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Demonstrating Augmented Reality

A physical demonstration of Augmented Reality for library patrons.


In collaboration with Scott Reinhard.

I handled the complete digital half of the project. I built the software which ran on the computer. My work included testing different technologies, building prototypes, testing them in controlled environments, and conducting a pilot test before final deployment.

April, 2015


For this studio project, we built an installation for the James B. Hunt Jr. Library at North Carolina State University. This installation introduced Augmented Reality (AR) to its patrons by means of simple demonstrations that the user could interact with.

The installation consists of a physical tray to hold puzzle-piece-like triggers, and a computer which reads the current combination of pieces in the tray. Different combintations in the tray trigger different responses on screen.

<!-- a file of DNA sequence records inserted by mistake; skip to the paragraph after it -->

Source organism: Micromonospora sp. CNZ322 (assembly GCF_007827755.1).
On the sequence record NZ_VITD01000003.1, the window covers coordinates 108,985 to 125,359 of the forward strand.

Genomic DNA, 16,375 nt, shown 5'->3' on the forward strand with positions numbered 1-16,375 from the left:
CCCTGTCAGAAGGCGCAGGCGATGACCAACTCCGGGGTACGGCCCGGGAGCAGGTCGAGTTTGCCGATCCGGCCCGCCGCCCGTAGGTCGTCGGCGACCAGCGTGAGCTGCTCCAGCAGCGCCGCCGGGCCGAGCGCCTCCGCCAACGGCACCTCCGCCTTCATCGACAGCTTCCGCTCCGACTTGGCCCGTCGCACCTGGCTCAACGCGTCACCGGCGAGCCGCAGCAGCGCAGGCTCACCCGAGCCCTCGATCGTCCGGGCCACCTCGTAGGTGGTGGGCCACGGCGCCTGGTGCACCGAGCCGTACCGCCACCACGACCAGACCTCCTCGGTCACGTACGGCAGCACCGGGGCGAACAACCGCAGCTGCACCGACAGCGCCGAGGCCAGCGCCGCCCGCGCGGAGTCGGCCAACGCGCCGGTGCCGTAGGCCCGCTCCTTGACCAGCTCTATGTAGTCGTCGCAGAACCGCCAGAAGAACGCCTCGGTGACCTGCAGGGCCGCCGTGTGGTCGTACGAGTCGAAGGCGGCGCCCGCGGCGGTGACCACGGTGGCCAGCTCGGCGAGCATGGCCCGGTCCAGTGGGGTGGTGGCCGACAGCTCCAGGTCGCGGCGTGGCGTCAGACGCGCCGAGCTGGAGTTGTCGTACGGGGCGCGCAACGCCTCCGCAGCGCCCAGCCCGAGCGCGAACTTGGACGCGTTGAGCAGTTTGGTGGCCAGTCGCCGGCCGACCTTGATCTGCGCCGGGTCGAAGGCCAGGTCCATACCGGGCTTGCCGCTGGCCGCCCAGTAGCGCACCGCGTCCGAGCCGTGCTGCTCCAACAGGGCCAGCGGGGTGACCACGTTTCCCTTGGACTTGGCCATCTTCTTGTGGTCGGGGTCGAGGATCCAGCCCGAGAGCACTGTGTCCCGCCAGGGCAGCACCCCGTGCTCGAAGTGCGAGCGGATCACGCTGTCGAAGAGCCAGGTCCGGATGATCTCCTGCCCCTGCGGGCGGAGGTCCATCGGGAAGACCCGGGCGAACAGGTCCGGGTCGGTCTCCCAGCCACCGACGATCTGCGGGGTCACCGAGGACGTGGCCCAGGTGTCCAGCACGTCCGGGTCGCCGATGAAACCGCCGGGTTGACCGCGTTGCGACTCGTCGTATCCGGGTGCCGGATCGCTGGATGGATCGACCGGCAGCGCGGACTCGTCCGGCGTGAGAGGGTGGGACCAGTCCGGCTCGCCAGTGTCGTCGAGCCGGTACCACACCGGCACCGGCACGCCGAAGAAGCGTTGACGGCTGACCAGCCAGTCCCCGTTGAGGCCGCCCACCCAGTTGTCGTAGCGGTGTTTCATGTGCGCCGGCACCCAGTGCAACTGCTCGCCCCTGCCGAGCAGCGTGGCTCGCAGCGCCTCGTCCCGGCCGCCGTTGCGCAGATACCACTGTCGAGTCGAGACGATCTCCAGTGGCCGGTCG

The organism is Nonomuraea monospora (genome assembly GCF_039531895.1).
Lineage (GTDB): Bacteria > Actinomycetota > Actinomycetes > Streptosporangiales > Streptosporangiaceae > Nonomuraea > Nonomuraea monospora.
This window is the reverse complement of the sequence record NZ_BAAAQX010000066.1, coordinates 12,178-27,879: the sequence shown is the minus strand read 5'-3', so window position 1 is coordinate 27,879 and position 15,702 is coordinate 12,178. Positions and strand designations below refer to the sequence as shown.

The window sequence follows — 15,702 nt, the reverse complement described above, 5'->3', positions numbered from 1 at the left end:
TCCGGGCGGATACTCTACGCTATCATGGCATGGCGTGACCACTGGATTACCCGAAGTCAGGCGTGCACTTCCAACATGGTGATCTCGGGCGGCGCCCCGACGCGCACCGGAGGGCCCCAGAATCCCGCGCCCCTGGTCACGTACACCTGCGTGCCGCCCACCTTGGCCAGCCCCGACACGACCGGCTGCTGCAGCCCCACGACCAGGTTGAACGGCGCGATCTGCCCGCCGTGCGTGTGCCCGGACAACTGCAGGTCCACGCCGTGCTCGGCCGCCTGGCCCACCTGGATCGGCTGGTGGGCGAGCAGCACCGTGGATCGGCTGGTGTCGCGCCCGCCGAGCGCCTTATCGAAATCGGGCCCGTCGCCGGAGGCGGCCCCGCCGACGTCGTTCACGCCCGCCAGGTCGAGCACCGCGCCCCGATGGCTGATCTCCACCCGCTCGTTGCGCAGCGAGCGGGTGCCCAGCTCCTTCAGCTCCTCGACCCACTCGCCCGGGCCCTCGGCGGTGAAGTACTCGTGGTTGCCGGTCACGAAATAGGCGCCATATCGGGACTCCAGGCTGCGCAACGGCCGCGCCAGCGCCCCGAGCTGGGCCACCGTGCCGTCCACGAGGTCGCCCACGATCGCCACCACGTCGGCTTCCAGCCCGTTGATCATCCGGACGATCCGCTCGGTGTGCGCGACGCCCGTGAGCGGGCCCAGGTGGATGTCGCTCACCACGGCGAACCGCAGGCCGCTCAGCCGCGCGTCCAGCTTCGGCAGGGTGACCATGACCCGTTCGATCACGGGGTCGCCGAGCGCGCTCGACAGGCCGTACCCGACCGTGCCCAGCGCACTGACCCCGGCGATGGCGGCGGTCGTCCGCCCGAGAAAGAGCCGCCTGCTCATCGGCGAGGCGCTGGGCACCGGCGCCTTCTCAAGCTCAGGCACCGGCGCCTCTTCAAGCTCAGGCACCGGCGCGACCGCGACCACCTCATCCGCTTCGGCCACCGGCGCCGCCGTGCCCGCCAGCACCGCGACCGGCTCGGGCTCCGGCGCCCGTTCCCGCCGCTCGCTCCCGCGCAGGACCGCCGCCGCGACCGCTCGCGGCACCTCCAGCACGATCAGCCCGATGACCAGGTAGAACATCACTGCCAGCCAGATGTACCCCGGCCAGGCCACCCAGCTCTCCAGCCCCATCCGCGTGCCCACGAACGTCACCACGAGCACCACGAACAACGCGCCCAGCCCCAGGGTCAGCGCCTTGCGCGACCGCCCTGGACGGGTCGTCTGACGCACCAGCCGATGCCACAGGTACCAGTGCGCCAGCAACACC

The subject matter focuses on giving the user an overview of the function, history, and current uses of AR via generative interactive art, videos, photos and three dimensional models. Ivan Sutherland's 3-dimensional room used to demonstrate AR in his 1971 head-mounted display (HMD) prototype was recreated as an homage to his contributions to the field. The patterned triggers were based on the work by pioneering Czechoslovakian computer artist Zdeněk Sýkora.

The software was made in Processing, making use of the open-source NyARToolkit library. The software, in addition to recognizing the current state, also takes into account the path via which the user got to the current state. The responses on screen are affected by both of these factors. This prevents the interaction from becoming stale with time, and maintains a high replay value while keeping the user engaged.

All possible paths a user can take while placing the triggers. Some of these combinations rely on the path taken upto that point, others only consider the current combination of triggers.